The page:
Public health officials in Brazil suspect that a yellow fever outbreak centered in Minas Gerais has resulted in 550 suspected and 72 confirmed cases, and 40 confirmed deaths. Three of the deaths have been reported in neighboring Sao Paulo state, but were reportedly contracted in the endemic area.

Yellow fever is primarily spread through contact with infected mosquitos. According to multiple health organizations, the best way to prevent yellow fever is through vaccination. Therefore, the Government of Brazil and the The Centers for Disease Control and Prevention (CDC) recommend yellow fever vaccination for travelers to the affected areas.

Affected areas include: all areas of Acre, Amapá, Amazonas, Distrito Federal (including the capital city of Brasília), Goiás, Maranhão, Mato Grosso, Mato Grosso do Sul, Minas Gerais, Pará, Rondônia, Roraima, and Tocantins.

Vaccination is also recommended for designated areas of the following states: Bahia, Paraná, Piauí, Rio Grande do Sul, Santa Catarina, and São Paulo.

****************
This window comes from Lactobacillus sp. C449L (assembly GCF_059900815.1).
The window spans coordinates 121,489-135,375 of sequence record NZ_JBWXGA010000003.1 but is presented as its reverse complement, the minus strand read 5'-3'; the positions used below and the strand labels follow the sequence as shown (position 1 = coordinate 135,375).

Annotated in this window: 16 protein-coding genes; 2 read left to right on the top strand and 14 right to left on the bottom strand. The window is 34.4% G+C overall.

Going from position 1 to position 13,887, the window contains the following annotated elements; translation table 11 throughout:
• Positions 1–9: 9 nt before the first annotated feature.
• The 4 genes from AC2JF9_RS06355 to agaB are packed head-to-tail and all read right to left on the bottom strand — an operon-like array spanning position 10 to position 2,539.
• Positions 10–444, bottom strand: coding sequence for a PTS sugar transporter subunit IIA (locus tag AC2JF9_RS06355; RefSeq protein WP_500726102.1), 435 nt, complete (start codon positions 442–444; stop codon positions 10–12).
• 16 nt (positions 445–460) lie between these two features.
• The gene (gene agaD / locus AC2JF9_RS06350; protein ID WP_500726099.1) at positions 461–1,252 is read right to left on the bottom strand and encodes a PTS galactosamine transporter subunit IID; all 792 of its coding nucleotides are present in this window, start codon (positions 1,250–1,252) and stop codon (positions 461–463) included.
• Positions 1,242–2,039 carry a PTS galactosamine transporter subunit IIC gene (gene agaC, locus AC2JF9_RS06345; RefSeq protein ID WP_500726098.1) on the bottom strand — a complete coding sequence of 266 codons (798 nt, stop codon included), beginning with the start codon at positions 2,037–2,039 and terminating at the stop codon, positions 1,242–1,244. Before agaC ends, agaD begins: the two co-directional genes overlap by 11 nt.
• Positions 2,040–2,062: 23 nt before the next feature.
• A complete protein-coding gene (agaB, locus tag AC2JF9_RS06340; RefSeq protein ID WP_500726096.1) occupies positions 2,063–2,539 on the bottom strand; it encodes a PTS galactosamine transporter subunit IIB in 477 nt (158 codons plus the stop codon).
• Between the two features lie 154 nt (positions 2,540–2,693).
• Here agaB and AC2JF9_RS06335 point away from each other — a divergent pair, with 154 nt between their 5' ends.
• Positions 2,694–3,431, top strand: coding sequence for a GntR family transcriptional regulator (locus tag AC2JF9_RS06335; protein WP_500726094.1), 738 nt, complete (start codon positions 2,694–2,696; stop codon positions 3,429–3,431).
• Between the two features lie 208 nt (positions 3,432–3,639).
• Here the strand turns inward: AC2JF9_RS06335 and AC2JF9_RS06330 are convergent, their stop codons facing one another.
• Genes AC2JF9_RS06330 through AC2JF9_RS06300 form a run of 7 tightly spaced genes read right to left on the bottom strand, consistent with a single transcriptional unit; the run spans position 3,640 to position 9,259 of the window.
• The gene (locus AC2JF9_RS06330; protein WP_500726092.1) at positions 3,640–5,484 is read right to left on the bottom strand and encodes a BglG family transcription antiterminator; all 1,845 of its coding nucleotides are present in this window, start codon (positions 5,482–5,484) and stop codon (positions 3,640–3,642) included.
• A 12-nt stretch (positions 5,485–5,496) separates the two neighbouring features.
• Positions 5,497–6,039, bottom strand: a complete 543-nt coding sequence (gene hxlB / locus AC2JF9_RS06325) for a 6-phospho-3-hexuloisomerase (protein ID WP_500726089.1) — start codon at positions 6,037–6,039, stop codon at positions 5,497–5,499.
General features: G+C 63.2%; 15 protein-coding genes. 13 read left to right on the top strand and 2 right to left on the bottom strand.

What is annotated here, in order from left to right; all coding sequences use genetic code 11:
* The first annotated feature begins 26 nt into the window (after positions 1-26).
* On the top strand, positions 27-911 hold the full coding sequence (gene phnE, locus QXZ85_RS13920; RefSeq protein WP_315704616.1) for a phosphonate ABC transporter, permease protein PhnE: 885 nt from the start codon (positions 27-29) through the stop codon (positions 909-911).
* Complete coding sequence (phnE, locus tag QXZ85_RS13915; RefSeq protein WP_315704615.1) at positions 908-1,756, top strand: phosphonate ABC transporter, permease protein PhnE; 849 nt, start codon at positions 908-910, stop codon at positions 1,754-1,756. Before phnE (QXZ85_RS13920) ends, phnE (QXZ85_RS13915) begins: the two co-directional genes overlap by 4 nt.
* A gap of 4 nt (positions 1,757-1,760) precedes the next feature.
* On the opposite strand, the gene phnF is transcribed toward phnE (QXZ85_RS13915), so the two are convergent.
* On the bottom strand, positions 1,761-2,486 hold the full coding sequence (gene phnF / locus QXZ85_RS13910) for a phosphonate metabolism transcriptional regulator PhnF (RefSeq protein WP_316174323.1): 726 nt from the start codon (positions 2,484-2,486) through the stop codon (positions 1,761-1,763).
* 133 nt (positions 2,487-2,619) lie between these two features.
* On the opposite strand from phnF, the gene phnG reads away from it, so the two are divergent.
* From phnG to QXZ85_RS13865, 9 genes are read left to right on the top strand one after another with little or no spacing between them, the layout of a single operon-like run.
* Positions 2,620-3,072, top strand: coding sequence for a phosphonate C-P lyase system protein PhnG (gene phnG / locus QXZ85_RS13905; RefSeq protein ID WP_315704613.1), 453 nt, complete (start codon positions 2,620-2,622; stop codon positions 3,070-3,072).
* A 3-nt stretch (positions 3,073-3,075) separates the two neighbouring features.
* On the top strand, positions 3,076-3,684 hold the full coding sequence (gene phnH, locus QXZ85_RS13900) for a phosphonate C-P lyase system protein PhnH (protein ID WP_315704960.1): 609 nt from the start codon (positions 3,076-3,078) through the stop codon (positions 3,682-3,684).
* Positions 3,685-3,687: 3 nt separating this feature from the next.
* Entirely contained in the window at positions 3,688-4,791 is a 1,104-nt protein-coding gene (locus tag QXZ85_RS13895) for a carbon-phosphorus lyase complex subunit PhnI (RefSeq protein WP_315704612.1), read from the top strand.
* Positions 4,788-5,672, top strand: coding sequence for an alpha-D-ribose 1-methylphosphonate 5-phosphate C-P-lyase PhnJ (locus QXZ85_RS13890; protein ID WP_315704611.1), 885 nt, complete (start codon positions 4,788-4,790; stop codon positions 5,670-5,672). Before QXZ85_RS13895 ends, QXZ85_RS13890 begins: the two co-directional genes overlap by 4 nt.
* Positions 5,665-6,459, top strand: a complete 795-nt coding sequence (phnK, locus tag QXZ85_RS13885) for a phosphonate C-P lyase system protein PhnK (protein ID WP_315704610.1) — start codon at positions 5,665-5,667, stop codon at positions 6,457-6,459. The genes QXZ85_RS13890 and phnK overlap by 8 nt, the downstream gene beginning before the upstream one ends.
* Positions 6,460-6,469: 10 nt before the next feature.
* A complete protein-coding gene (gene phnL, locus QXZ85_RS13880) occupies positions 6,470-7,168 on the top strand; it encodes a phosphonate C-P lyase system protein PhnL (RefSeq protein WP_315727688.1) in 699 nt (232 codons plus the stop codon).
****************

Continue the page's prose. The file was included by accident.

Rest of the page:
Immigration officials in various countries are requiring that travelers originating in Brazil show evidence that they have received the yellow fever vaccine. If you are planning an international trip, you should verify in advance whether such a requirement exists, and plan accordingly.

A locally made vaccine is on the World Health Organization pre-approval list and is available at public vaccination clinics in Brazil.

A private provider of travel medicine and vaccination services in the United States, Passport Health, with 250+ locations across North America, has the yellow fever vaccine in-stock and ready for travelers as well.

You can see a full list of countries where the vaccine is recommended or required for travel as well as learn more about the virus at

Further information on the yellow fever virus can be found on the website of the Centers for Disease Control and Prevention (